“Now if, as they believe, this occurred in orbit, Columbia could have been hit by something coming off the shuttle or even space junk,” Barbree reported.
       NASA officials and investigators cautioned, however, that there was not yet a leading theory on what caused Columbia’s breakup, and that it could take months to come to a conclusion. The investigative board’s chairman, retired Navy Adm. Harold Gehman, indicated that he was not familiar with the condition of wing debris at Kennedy Space Center.
       Conceivably, the damage to the top surface of the wing could have been done during the breakup, or even as the debris was falling to earth.

       During Tuesday’s news briefing, Gehman showed pictures of a tile that was recovered west of Fort Worth, Texas, one of the westernmost pieces of confirmed Columbia debris. He said the tile showed signs of heat damage on its underside, as well as an unusual pattern of burn damage on its top side, with flecks of orange material visible. “I am told that this is not typical of a re-entry tile,” he said. “This is very unusual.”
       Gehman said another tile fragment, found 300 miles (500 kilometers) west of Fort Worth, is thought to have come from from the upper surface of the left wing near the fuselage — the same area noted by the engineers in Florida.
       Since the shuttle was flying from west to east when it broke up, the westernmost pieces of debris could hint at the location of the heat-shield breach that investigators believe led to Columbia’s destruction. The tile fragment from the top of the left wing could have been one of the earliest pieces shed during the breakup.
       Search teams have been looking for fragments from the shuttle even farther west, in the Nevada desert, but so far there has been no confirmation that any of the bits turned in for analysis actually came from the shuttle.

       Board member Scott Hubbard, director of NASA’s Ames Research Center, said computer analyses show that a hole of 20 square inches (129 square centimeters) would account for the rapid temperature rise of 60 degrees Fahrenheit (33 degrees Celsius) detected in Columbia’s left landing gear compartment during the final few minutes of flight.
       What needs to be done next is a more sophisticated and complex analysis in which the hole is moved to various wing locations, he said.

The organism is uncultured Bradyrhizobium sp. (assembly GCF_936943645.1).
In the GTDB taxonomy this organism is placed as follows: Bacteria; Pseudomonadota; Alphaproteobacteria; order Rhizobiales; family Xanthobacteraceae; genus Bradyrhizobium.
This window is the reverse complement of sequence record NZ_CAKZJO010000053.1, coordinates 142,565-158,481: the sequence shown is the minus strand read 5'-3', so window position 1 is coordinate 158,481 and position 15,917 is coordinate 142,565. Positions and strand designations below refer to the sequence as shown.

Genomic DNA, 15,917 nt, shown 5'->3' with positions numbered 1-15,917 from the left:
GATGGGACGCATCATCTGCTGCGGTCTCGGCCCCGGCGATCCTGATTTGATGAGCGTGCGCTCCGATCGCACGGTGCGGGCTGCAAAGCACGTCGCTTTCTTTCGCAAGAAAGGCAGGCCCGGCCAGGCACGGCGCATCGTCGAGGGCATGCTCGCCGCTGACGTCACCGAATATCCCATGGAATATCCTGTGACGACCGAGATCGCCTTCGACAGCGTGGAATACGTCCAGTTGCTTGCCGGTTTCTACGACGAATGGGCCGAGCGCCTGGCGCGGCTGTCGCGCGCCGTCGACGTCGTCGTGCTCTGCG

Among the early tentative findings:
* The tires in the left landing gear compartment likely did not explode, though there was some disturbance going on in that area.
* The ship’s hydraulic systems failed in the final seconds of the doomed flight and the hydraulic fluid dumped out somewhere.
* Even though the power and guidance systems were still working up until the total loss of data and the fuselage was still intact, there were no signals from the left wing.

  Procedures for shuttle bailout
      This excerpt from the Shuttle Crew Operations Manual, a 4-inch-thick "user's manual" published by Johnson Space Center's Flight Crew Operations Directorate, describes how shuttle crew members can use their emergency equipment to bail out of a tumbling shuttle crew module:

      Although no formal requirements or plans exist for crewmembers to bail out of the orbiter during uncontrolled flight, they may be able to do so under certain circumstances. The hatch jettison pyrotechnics do not require orbiter power to function and can be activated even if orbiter power is lost. Each crewmember is wearing his or her own emergency oxygen bottles and parachute, and if the crew cabin were not spinning rapidly, at least some of the crewmembers should be able to get to the side hatch and get out.
      In the case involving loss of orbiter control, the crewmembers should activate their emergency oxygen as soon as possible and then evaluate the situation. The crew should remain within [the crew module] until it passes through 40,000 feet.... If the cabin is depressurized, the partial pressure bladders in the Launch/Entry Suit will be inflated above 35,000 to 38,000 feet, so the crewmembers can judge altitude in that way.
      Once out of the orbiter, crewmembers should pull their parachute D-rings to activate the automatic opening sequence for their parachutes. ... The 18-inch pilot chute is deployed 1.5 seconds later and immediately deploys the 4.5-foot drogue chute. The drogue chute stabilizes the crewmember down to an altitude of 14,000 feet, then deploys the main canopy.